steamboat was as beautiful as a wedding cake
Rafts and canoes used by Native Americans and early French explorers were greatly improved throughout the 1700s. Flatboats moved grains, livestock, and lumber to New Orleans' markets. But there the boats were sold for firewood, leaving the men to walk or ride home by land!
The next step in river transportation was the keelboat that floated south but could also return north because of its V-shaped hull slicing through the water's current. Gangs of keelboatmen planted long poles in the river bottom and walked along the cleated deck. Reaching the stern, they would pull up the poles, return to the bow, and start over again. These labor-intensive return trips, however, often took three months or more.
Four years after the invention of the steamboat by Robert Fulton, the sidewheeler New Orleans steamed down the Ohio River to the Mississippi arriving at the exact moment of the New Madrid Earthquake of 1811! For days, the boat was tossed in a maelstrom of falling trees, geysers and rushing channels. Finally at Natchez, Mississippi, the river calmed and the New Orleans survived its maiden voyage.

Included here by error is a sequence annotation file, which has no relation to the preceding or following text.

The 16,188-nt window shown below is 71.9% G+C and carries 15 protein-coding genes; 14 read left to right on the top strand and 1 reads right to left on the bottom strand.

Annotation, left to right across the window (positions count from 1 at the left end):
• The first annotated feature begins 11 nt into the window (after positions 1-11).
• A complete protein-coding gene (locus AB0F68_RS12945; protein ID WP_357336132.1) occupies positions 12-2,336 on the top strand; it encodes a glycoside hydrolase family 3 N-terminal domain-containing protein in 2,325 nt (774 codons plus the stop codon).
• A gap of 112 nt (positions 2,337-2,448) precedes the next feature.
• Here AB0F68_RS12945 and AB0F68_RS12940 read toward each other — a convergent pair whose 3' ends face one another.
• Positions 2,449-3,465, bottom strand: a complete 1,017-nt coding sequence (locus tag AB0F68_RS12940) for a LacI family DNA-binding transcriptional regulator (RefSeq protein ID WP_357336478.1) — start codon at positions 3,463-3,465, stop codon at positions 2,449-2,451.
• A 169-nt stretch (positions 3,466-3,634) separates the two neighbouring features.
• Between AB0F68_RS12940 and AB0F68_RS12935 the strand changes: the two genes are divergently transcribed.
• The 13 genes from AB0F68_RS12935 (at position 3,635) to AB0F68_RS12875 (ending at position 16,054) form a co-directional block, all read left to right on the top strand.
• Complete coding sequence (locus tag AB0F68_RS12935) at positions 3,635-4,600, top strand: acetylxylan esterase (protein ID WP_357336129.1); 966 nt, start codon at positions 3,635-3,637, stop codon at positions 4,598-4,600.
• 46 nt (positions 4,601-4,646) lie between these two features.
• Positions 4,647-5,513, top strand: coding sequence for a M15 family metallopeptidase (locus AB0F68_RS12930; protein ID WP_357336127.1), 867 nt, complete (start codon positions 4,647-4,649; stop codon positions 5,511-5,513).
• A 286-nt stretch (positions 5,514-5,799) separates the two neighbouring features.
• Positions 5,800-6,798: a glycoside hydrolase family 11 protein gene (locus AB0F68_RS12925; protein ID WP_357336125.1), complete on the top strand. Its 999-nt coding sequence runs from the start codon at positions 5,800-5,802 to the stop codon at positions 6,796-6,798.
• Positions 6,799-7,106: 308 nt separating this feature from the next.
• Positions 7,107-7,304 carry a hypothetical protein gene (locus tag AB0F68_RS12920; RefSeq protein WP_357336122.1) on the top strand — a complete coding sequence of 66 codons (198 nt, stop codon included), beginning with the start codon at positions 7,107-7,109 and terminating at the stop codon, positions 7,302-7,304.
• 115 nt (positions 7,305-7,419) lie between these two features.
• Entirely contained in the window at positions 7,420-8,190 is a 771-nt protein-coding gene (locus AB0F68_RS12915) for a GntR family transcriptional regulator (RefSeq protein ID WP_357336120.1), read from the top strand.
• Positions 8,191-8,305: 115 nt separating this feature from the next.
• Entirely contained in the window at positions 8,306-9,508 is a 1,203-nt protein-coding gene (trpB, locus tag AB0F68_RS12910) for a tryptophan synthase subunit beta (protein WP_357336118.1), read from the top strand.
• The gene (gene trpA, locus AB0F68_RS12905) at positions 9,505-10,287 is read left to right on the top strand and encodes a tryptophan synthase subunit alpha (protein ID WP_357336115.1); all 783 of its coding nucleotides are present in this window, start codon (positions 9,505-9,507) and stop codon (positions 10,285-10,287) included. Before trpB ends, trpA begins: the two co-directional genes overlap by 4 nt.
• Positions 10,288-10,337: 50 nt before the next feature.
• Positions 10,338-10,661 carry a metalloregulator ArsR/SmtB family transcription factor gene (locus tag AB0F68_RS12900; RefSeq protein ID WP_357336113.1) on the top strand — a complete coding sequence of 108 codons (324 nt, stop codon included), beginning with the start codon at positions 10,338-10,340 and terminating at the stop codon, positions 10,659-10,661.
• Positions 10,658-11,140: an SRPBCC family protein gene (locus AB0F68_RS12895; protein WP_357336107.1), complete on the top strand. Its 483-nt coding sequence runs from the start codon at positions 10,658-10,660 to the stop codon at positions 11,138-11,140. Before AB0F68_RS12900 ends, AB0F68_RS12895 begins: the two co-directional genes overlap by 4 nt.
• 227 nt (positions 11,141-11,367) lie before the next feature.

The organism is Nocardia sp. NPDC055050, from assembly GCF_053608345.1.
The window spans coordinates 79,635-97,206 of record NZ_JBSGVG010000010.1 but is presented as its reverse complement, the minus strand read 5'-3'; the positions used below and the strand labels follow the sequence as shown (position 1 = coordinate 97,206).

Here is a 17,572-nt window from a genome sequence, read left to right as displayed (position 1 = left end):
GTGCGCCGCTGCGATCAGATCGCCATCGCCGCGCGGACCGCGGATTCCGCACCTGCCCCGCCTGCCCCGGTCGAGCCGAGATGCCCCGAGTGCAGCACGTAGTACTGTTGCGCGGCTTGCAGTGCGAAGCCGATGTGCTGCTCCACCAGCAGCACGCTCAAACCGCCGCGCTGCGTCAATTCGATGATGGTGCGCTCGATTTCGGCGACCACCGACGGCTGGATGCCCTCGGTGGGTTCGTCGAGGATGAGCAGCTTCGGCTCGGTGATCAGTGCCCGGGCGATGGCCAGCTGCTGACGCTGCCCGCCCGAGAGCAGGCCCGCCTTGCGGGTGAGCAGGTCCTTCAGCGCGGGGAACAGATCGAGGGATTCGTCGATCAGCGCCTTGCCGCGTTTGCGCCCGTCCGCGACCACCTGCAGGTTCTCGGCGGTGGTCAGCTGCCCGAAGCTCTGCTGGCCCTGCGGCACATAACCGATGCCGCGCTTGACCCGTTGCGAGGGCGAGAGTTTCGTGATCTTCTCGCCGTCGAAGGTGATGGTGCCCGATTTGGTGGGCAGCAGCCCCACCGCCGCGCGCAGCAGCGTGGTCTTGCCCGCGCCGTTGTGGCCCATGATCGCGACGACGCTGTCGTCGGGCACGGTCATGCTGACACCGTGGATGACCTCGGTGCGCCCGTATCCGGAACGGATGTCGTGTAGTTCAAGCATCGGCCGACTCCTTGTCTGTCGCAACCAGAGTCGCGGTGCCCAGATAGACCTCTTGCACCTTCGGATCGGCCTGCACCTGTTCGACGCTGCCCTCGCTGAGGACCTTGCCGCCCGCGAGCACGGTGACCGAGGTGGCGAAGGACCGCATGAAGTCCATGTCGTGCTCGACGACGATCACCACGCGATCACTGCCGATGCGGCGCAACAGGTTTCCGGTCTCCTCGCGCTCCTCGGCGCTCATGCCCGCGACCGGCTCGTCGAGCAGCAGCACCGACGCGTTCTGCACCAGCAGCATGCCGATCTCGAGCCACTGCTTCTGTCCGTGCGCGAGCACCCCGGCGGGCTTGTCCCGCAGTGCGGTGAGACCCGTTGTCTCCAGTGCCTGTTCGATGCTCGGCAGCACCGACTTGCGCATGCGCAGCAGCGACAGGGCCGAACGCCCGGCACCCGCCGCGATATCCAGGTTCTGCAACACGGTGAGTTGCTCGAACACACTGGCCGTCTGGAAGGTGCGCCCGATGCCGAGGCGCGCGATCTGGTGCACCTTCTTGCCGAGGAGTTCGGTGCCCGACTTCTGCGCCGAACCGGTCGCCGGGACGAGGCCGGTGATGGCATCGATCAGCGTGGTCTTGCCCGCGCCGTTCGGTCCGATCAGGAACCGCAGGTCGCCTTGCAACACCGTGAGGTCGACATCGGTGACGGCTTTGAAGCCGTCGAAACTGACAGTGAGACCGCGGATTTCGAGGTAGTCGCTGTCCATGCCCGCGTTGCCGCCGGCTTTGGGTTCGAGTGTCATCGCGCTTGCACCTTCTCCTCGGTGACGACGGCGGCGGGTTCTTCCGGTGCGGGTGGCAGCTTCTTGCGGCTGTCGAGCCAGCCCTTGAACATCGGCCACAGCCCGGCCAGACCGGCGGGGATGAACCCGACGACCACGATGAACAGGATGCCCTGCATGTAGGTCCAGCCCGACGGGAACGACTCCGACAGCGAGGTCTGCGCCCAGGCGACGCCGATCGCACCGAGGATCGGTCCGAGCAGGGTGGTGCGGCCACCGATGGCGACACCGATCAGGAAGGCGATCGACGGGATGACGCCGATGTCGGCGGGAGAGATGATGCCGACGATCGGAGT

The speed of steam travel
soon appealed to travelers. In 1817, it took 25 days to go upriver by
steamboat, but by 1827, only ten days! Later riverboats and showboats
became richly decorated floating places designed for the comfort of
up to 1,600 passengers. With their roaring engines, belching smokestacks,
splashing paddlewheels, and distinctive whistles, the boats were an
awesome power on the river. Dangers awaited, however, from cargo fires
and boiler explosions to hitting underwater snags or shallow sandbars,
and the constantly changing Mississippi kept steamboat pilots on their